II. An executor is required by law, before paying any general creditor, to pay, out of the personal estate, all taxes imposed upon the lands of the testator, and unpaid at the time of his death ; and it is admitted that the defendant as such executor had in his hands sufficient funds to pay the taxes in question, and neglected to pay them, and they were collected from the plaintiff’s land. Whether or not the claims of unpreferred creditors against the estate exceed the assets, is entirely immaterial. It cannot be claimed, that because the assets are not sufficient to pay the general creditors, the executor is excused from paying the preferred creditors, to pay whom he has abundant funds in hand. Nor can the defendant, as executor, claim an offset or counter-claim, against the plaintiff’s claim or that of the defendant as trustee, on the ground that the plaintiff, as heir-at-law, or that the defendant, as devisee, may become liable for the general debts of the testator, because of the insufficiency of the assets. Neither the heir-at-law nor the devisee is liable to the executor, but only to creditors ; nor can the executor maintain any action against the heir-at-law, or devisee, to recover the value of the land descended (Code, § 1848). Even the creditors have no cause of action against the heir-at-law or devisee until the expiration of three years after the issue of letters testamentary (Code, § 1844), which time has not yet expired.

III. The real estate, upon which these taxes were imposed, having been sold under prior incumbrances, and the proceeds distributed, as required by law, no action could be taken by the executor in the surrogate’s court, *505under section 2750, to reach these lands or their proceeds, for the purpose of applying them to the payment of the debts. These proceeds could only be reached by creditors under sections 1848-9. The fact that the plaintiff as heir-at-law, and the defendant as trastee and devisee, are liable to the creditors of the testator, to the extent of the estate, right and interest in the real property which descended, or was devised to them, would seem to be a good reason why they should recover from the executor these taxes, which are in effect a part of the value of the real estate, in order that they may be in funds to pay the debts for which they are liable.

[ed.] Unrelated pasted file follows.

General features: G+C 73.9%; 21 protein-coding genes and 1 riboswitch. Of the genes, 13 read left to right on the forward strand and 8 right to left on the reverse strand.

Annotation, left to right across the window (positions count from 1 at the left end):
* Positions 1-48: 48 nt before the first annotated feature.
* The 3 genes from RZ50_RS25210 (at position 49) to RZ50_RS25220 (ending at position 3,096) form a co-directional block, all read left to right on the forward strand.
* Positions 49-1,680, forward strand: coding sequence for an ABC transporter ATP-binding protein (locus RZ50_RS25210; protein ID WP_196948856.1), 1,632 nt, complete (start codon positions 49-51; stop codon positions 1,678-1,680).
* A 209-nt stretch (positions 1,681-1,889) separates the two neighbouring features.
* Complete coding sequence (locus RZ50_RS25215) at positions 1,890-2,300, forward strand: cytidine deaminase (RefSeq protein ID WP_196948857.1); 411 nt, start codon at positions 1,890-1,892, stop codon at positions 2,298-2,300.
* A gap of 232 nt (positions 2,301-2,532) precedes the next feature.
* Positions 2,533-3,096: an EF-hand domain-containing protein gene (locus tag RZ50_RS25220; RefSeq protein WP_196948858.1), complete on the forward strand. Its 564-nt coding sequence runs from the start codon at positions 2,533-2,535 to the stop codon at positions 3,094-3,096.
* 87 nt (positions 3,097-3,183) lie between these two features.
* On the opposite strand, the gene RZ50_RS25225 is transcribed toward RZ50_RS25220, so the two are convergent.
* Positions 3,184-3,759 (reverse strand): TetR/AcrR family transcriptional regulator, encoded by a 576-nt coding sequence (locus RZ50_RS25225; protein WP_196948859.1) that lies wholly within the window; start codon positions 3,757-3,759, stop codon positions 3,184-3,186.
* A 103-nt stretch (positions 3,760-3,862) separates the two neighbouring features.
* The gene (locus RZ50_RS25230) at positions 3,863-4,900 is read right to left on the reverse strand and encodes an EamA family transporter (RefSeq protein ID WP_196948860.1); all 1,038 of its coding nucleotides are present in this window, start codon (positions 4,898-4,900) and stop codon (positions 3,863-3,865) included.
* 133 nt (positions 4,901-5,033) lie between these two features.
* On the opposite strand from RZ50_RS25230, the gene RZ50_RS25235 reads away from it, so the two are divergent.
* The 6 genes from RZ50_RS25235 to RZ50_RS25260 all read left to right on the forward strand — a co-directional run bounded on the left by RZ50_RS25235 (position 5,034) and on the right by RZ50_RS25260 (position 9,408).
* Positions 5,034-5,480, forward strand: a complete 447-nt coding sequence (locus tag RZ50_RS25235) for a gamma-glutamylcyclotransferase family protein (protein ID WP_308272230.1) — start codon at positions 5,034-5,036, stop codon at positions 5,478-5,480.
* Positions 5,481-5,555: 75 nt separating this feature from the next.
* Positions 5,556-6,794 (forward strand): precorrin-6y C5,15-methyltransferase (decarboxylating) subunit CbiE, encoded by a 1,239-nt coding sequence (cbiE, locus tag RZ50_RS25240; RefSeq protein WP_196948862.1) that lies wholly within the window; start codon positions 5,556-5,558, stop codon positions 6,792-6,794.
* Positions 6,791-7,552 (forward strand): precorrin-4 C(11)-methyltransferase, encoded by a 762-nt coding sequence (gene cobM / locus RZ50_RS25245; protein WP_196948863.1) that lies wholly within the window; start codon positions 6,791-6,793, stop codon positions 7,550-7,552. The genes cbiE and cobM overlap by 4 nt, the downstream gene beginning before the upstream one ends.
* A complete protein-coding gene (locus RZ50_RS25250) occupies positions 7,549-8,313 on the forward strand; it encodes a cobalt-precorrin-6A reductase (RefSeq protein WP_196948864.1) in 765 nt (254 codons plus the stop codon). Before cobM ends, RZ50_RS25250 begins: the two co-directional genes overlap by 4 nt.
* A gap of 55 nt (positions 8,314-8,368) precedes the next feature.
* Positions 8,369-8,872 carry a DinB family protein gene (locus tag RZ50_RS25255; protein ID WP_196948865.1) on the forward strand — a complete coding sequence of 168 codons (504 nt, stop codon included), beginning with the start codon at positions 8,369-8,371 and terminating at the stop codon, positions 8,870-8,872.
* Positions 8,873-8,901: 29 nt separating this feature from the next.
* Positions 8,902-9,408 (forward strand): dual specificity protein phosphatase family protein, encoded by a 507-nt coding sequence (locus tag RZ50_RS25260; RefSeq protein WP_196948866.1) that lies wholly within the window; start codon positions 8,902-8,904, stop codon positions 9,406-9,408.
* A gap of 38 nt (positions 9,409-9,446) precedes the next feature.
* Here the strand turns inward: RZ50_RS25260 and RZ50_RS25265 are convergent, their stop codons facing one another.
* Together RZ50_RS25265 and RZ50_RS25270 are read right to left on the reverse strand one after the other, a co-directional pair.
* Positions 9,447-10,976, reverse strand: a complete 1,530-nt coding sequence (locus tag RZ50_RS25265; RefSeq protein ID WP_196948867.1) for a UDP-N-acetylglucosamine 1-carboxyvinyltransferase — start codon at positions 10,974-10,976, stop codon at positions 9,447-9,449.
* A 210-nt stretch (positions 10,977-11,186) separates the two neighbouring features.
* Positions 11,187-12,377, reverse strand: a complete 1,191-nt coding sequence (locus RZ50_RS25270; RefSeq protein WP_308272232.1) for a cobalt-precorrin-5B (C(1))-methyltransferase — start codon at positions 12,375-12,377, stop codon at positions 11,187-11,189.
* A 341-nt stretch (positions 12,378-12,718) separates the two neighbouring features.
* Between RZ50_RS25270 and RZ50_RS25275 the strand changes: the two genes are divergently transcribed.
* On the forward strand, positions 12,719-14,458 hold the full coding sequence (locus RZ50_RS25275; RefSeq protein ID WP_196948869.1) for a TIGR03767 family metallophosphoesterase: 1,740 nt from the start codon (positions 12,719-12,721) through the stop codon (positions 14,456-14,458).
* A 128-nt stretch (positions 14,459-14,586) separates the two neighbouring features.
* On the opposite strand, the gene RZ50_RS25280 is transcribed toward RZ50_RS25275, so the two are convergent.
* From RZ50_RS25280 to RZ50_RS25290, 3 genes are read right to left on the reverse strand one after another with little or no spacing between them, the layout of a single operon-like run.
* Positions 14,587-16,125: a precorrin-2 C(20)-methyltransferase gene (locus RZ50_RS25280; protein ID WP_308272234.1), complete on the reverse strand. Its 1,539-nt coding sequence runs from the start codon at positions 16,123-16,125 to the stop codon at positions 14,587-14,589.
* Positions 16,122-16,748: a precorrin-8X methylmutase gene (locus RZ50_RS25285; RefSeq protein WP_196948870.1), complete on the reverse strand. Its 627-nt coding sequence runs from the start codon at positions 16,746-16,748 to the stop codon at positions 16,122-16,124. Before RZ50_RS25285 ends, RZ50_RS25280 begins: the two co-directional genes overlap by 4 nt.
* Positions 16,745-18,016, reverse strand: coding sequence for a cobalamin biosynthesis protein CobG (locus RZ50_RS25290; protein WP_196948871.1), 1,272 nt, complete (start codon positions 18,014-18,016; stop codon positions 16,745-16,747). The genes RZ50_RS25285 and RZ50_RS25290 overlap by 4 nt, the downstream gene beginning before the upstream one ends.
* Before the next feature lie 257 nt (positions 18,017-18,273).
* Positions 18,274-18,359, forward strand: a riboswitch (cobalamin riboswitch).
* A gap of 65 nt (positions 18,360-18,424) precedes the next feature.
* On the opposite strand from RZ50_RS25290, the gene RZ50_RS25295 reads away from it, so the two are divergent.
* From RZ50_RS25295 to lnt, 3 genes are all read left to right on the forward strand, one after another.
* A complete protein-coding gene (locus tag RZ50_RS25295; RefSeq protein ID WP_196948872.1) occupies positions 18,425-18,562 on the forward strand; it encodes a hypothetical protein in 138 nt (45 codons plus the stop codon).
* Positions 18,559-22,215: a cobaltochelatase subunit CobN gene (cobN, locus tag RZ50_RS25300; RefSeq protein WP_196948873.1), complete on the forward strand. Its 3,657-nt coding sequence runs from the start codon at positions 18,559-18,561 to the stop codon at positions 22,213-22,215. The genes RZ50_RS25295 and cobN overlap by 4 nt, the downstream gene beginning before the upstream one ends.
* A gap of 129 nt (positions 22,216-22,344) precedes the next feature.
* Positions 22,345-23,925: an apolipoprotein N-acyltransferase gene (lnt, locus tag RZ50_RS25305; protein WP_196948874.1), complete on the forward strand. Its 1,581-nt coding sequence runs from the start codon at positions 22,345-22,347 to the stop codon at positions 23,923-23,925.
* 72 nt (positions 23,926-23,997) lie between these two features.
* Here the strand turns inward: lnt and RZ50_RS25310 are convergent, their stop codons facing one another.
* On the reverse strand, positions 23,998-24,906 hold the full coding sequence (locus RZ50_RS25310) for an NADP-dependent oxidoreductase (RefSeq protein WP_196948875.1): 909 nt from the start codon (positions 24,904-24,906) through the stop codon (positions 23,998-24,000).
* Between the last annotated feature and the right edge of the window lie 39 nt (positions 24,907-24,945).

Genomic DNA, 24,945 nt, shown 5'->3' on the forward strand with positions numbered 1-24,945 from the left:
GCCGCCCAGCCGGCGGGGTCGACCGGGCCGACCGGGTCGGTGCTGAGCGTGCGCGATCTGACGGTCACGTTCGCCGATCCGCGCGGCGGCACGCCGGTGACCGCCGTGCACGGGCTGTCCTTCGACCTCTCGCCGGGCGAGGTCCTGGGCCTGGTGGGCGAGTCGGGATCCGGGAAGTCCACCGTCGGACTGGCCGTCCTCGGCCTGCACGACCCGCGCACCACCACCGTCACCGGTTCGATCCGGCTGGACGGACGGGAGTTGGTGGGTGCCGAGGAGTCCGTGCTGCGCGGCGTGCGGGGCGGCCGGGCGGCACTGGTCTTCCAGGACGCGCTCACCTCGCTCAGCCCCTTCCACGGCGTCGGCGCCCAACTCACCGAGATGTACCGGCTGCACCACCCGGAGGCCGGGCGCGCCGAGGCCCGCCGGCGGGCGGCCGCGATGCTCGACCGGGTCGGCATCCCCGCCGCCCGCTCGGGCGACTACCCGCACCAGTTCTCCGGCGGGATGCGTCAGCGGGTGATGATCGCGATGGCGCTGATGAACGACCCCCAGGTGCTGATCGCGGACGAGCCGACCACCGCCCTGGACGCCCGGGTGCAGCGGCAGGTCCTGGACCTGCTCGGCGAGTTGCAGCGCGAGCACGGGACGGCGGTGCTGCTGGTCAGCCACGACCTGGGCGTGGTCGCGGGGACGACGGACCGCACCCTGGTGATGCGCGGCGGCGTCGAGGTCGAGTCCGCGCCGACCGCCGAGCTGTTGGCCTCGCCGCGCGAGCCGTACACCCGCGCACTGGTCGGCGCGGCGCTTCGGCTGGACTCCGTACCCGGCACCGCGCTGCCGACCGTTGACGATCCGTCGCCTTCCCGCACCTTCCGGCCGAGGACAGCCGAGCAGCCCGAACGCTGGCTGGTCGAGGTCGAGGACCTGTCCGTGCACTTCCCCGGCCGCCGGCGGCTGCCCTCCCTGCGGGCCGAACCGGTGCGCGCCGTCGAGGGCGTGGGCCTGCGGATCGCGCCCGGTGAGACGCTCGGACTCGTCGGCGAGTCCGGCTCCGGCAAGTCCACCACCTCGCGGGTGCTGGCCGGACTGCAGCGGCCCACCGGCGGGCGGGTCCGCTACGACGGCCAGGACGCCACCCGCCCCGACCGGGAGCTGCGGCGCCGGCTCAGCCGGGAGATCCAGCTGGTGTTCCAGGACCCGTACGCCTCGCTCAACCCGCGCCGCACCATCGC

IV. The learned judge below, in holding, that to sustain this demurrer and give judgment for the plaintiff in this action, would only render necessary another proceeding to compel the trustee to pay the debts of the estate out of the funds in his hands, overlooked the fact that such proceedings against the devisee could be instituted by the creditors, and, after they had exhausted their remedy, against the heir-at-law {Code, § 1849). The fact that the plaintiff, or the defendant as her trustee, may hereafter, under certain contingencies, be called upon by creditors to account for the moneys recovered in this action, would seem to furnish no reason why the plaintiff and the defendant as her trustee should not recover the same from the executor. If the heir-at-law is responsible for the debts of the testator, it is not to be presumed that she will refuse to pay them, or that any action will be necessary to collect the same to the extent of her liability.

A. J. McCidlough, attorney, and Horace Secor, of counsel for respondent, argued:

I. Even if plaintiff, as heir-at-law, were entitled to payment of these taxes, in preference to other debts, she wrould not be entitled to the judgment asked. In that event, the judgment would direct the defendant to add the amount of the taxes to the surplus funds already in his hands, and hold the *506entire amount upon the trust set out in the complaint, the life tenants having the same rights as plaintiff, as reversioner.

II. A complete answer to this action arises from the fact that the admitted claims against the estate represented by the defendant, are largely in excess of the assets received by him, including the amount of the surplus funds received by him. It therefore appears that if these taxes were paid out of the personalty, the decedent’s real estate would have to be sold to pay his debts. As it is, this surplus will have to be applied to that purpose. So that, if plaintiff succeeded in this action, the amount of her recovery would be followed in a proceeding by the executor to apply it to the payment of testator’s debts. Therefore, the dismissal of plaintiff’s complaint saves circuity of action, and under the rule which forbids circuity in legal proceedings—circuitus est evitandus : in accordance with which a court of law will endeavor to prevent circuity and multiplicity of suits, where the circumstances of the litigant parties are such that, on changing their relative positions of plaintiff, and defendant, the recovery by each would be equal in amount (.Broom’s Leg. Max. 343, et seq.). The demurrer was properly overruled, and the complaint dismissed.